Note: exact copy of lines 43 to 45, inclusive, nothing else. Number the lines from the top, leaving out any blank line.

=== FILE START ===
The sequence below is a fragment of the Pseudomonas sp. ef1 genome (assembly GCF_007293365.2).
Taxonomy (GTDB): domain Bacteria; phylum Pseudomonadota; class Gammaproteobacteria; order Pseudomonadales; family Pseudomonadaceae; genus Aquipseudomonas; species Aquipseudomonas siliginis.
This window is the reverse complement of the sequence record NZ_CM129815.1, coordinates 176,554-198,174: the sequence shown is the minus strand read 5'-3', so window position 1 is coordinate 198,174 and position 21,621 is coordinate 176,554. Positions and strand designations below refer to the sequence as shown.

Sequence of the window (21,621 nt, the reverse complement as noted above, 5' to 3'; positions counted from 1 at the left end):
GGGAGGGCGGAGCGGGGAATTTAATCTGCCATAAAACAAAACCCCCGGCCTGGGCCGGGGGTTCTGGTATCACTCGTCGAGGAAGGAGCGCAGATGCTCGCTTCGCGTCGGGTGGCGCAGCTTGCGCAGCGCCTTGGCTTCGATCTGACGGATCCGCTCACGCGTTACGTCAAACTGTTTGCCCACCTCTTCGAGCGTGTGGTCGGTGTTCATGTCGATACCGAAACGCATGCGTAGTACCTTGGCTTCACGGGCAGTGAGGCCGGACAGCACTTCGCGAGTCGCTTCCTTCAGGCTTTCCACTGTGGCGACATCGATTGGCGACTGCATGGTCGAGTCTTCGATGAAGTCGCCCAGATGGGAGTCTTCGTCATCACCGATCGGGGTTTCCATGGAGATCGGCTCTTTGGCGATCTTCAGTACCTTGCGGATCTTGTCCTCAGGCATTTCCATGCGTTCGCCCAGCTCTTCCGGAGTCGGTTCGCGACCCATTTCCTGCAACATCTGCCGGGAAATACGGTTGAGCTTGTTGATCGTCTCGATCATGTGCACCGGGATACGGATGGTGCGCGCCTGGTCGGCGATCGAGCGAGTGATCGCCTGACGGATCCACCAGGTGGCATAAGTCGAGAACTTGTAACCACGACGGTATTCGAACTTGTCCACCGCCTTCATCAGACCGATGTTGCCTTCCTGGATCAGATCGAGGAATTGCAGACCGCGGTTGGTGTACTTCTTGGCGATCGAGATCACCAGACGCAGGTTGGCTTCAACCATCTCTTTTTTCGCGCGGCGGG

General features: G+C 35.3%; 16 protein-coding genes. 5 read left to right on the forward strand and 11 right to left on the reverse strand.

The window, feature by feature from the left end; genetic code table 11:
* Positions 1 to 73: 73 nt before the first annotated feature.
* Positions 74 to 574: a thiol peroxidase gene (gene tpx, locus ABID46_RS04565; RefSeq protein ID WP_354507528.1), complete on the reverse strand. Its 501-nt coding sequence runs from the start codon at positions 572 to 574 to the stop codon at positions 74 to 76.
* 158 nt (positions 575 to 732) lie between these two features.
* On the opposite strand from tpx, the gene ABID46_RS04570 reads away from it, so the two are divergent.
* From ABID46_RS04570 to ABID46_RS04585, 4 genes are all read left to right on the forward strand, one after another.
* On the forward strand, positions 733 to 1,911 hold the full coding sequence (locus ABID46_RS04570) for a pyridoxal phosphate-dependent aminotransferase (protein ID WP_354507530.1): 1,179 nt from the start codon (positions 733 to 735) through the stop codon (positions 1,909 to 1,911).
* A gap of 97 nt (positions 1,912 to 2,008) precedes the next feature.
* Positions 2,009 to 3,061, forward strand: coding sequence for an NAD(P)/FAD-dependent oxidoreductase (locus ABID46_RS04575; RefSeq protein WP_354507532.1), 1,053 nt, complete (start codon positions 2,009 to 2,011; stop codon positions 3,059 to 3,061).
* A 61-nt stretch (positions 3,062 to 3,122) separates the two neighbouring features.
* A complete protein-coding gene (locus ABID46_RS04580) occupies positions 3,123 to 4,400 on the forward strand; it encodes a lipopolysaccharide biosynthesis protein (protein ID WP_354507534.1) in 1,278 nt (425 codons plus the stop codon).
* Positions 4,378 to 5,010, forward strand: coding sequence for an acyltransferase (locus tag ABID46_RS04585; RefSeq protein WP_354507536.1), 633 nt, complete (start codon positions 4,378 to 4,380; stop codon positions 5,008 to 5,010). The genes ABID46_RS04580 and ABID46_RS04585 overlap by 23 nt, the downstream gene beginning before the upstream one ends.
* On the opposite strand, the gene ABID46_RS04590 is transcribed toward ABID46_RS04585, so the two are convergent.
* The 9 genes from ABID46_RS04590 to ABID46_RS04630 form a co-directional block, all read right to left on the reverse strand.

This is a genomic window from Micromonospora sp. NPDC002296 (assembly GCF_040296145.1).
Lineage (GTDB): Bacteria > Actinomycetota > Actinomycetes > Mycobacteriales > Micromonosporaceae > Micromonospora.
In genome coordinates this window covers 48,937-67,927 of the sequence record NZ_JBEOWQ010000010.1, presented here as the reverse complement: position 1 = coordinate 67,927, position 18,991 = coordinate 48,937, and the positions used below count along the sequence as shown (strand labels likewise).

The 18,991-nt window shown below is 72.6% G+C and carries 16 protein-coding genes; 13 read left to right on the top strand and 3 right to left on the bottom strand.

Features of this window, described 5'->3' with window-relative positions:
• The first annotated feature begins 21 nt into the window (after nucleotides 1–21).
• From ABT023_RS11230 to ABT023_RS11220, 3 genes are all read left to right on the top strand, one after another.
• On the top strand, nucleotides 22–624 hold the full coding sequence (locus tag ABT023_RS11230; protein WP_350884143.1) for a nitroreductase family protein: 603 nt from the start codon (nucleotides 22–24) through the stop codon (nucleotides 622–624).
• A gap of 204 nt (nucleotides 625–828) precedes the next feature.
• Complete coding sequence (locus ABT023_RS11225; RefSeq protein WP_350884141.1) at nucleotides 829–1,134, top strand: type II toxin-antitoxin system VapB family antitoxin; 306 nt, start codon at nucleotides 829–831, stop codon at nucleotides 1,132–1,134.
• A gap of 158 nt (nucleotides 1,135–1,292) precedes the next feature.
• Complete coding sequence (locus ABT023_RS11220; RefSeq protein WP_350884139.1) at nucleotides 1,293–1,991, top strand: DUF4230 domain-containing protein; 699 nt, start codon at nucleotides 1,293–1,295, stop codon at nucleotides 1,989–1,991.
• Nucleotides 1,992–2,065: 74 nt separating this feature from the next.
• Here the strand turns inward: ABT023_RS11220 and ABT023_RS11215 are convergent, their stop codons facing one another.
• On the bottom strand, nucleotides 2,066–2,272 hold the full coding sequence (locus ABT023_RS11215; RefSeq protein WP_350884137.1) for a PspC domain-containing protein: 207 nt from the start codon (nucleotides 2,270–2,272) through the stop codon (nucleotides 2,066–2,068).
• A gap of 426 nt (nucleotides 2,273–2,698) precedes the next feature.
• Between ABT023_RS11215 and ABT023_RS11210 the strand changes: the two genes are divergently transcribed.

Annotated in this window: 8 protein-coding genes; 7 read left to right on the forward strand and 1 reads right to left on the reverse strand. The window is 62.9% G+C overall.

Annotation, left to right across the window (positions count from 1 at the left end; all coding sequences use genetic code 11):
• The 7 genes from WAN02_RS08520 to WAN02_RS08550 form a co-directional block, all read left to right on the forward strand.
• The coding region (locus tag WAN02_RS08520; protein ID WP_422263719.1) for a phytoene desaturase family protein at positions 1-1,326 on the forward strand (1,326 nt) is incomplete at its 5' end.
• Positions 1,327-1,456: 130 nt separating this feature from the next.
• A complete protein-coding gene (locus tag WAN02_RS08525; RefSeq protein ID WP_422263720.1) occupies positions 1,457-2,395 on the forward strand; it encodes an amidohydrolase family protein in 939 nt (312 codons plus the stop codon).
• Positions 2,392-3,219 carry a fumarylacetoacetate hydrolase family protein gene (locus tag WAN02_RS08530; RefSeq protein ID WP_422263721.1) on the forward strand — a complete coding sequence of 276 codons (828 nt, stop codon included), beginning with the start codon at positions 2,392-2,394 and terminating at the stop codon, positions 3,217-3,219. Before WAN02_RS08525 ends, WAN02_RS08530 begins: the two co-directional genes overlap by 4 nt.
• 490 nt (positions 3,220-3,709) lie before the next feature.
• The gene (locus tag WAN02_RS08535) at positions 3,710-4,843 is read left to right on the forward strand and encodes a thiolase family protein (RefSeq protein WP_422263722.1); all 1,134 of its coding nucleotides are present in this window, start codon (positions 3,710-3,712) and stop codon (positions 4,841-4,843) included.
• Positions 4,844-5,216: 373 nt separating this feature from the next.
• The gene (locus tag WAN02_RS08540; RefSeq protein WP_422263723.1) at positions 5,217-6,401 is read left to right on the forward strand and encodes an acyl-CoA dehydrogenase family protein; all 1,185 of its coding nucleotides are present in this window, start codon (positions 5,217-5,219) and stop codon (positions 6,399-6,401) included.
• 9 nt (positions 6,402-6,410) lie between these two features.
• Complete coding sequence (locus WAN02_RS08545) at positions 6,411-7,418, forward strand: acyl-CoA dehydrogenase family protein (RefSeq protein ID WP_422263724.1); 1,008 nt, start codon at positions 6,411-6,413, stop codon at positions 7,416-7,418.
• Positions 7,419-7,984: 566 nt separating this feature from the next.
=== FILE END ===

• A complete protein-coding gene (locus tag WAN02_RS08525; RefSeq protein ID WP_422263720.1) occupies positions 1,457-2,395 on the forward strand; it encodes an amidohydrolase family protein in 939 nt (312 codons plus the stop codon).
• Positions 2,392-3,219 carry a fumarylacetoacetate hydrolase family protein gene (locus tag WAN02_RS08530; RefSeq protein ID WP_422263721.1) on the forward strand — a complete coding sequence of 276 codons (828 nt, stop codon included), beginning with the start codon at positions 2,392-2,394 and terminating at the stop codon, positions 3,217-3,219. Before WAN02_RS08525 ends, WAN02_RS08530 begins: the two co-directional genes overlap by 4 nt.
• 490 nt (positions 3,220-3,709) lie before the next feature.